In its relatively short history, America is known for a lot of things. The Revolutionary War, Apple Pie, Honey Boo Boo, and many other cultural and historical contributions. But what event outshines them all? We believe the Apollo Program outshines them all on the scale of America’s greatest moments.
But why was July 20th, 1969 and the following landings so important? We discuss ten reasons as to why it’s still relevant, and still one of the most meaningful contributions America has made to the world.
#1 – We Did it to Beat the Commies
Rocky and Apollo Creed. The Jedi and Sith. Ohio State and Michigan. The Axis and Allies. Throughout movies, sports, and history, there have been many mortal enemies that have fought against one another. By 1961, the United States had been embarrassed multiple times by communist countries. First by the Soviet Union successfully launching Sputnik 1 in 1957, and more recently by Yuri Gargarin’s orbit of Earth in Vostok 1, as well as the failed Bay of Pigs Invasion.
America was reeling from its many losses. So what did President John F. Kennedy do? He delivered a speech to a joint session of Congress on May 25th, 1961. In the speech, he told those in Congress and the American people that we would embark on one of the largest projects in American history, beating our hated rivals, the Soviet Union, in a field they had recently had much more success in.
Imagine having a neighbor that had a party featuring a loud stereo system that was the envy of everyone on the block. To get back at him, you throw your own party, and get Aerosmith to play it. That is an apt comparison of exactly what JFK decided that America would do in response to the Soviet’s achievements, providing history with the greatest tale of one-upping the competition. Although JFK wasn’t around alive to see the results (Richard Nixon, his adversary in the 1960 US Presidential Election did), it cemented his legacy as one of the 20th centuries’ most remarkable presidencies.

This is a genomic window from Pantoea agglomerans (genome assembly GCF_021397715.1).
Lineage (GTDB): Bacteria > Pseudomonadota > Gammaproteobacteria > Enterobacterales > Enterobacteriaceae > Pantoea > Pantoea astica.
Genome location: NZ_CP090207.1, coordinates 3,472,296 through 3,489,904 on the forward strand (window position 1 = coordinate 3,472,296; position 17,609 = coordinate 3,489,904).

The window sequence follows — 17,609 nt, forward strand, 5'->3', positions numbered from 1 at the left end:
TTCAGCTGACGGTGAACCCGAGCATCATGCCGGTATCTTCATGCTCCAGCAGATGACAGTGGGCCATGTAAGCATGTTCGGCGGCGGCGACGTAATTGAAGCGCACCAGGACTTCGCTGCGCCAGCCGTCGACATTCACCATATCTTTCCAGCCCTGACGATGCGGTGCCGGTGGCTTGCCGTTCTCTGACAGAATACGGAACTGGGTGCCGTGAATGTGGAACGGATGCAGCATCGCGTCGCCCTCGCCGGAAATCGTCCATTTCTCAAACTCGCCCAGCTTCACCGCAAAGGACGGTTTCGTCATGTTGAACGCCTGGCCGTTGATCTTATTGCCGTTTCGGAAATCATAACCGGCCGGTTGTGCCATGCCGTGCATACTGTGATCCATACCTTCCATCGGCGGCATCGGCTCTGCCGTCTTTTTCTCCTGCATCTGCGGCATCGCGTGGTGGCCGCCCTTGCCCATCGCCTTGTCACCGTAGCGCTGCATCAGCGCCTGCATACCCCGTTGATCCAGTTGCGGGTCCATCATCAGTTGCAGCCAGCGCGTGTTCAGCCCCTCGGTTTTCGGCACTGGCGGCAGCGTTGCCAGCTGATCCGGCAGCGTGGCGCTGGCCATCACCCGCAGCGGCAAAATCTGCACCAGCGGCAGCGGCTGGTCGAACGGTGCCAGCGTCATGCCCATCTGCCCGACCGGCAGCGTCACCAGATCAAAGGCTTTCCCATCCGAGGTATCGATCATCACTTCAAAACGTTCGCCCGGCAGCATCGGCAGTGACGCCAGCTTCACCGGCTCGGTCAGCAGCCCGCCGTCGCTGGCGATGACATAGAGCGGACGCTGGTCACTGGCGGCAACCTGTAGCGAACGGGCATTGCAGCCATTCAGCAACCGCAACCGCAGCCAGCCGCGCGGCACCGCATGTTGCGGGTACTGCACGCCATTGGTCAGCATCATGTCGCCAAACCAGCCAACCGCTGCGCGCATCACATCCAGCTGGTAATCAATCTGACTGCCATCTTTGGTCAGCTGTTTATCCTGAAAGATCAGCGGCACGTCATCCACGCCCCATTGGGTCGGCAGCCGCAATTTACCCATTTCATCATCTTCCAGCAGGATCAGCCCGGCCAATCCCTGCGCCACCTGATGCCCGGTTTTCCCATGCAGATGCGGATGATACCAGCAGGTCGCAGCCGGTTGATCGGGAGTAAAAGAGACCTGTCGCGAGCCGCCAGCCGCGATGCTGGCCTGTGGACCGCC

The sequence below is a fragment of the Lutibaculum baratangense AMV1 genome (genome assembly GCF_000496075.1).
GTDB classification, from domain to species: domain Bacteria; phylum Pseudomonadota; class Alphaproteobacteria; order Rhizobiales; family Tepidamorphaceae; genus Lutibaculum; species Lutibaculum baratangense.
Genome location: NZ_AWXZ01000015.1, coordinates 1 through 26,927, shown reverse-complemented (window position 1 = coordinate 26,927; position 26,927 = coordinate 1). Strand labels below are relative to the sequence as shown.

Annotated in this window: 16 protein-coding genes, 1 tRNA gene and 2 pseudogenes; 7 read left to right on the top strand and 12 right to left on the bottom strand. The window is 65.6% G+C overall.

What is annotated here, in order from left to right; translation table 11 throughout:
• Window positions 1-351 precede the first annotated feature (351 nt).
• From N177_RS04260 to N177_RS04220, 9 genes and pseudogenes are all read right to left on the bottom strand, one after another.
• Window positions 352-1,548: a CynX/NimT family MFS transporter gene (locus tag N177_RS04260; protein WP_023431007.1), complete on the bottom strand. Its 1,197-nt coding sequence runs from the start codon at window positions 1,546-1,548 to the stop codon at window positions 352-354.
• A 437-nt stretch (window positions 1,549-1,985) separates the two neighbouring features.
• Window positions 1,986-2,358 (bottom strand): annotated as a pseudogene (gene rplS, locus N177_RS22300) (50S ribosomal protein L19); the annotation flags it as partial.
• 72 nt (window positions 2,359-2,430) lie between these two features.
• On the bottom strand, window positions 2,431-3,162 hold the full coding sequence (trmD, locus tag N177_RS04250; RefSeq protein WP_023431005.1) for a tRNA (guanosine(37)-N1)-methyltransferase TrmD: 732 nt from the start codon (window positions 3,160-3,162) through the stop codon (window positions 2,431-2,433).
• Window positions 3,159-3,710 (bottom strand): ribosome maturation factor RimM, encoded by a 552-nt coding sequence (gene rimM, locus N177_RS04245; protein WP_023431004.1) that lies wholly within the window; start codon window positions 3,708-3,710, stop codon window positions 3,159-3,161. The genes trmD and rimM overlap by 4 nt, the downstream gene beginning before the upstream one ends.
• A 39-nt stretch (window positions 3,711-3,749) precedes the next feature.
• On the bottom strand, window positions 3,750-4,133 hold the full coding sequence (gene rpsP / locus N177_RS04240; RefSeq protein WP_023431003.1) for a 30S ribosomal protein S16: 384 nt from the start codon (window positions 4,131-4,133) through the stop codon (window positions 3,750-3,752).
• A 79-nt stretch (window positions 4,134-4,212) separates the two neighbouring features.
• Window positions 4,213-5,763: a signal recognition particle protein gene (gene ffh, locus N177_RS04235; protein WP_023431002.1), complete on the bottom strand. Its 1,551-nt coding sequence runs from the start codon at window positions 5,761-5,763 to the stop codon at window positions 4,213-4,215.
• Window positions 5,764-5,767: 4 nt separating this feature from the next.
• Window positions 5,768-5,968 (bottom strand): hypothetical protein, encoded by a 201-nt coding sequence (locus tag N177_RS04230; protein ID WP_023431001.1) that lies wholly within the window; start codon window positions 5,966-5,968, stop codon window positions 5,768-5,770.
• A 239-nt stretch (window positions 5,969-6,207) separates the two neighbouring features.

So what happened to the Soviets after the Moon Landing? Very little, and that is exactly what NASA and the ghost of JFK wanted. The Soviets never attempted to land on the Moon, and their contributions to records in space began to steadily decline. If you ever want to see how sad the Soviet and Russian programs have become, just take a look at their Buran Space Shuttle. They did take some cool pictures of Venus, though.
#2 – The Average Age of a NASA Engineer Was 28 at the Moon Landing
The Moon Landing was something only dreamed about in sci-fi literature prior to the 1960s. Even when America embarked on the path to the Moon, there was a lot of hatred over the supposed boondoggle. Such hatred was probably rational in the early 60s. After all, about half of America had grown up without indoor plumbing, so how was it we were going to put someone on an alien surface 250,000 miles away?
The impossible was accomplished with the 1960′s equivalent of Sheldon Cooper. Even then, its not a fair comparison, as the average engineer was even younger than The Big Bang Theory’s wunderkind. This was in stark contrast to the NASA of today, which has an average age of 47. Some of America’s most incredible advancements have been accomplished by young men and women, such as the Manhattan Project, as the average age of their scientists was just 25 years old.
Pictured to the right is a man named John Wolfram. Other than having an awesome last name, he was one of four Navy SEALs who were part of assisting the Apollo 11 crew after splashdown. He was just 20 years old when he attached a 200-pound sea anchor to the capsule, ensuring the survival of Neil Amstrong and company after their triumphant return to Earth. His story and contribution was one of the many thousands involved in the Apollo program.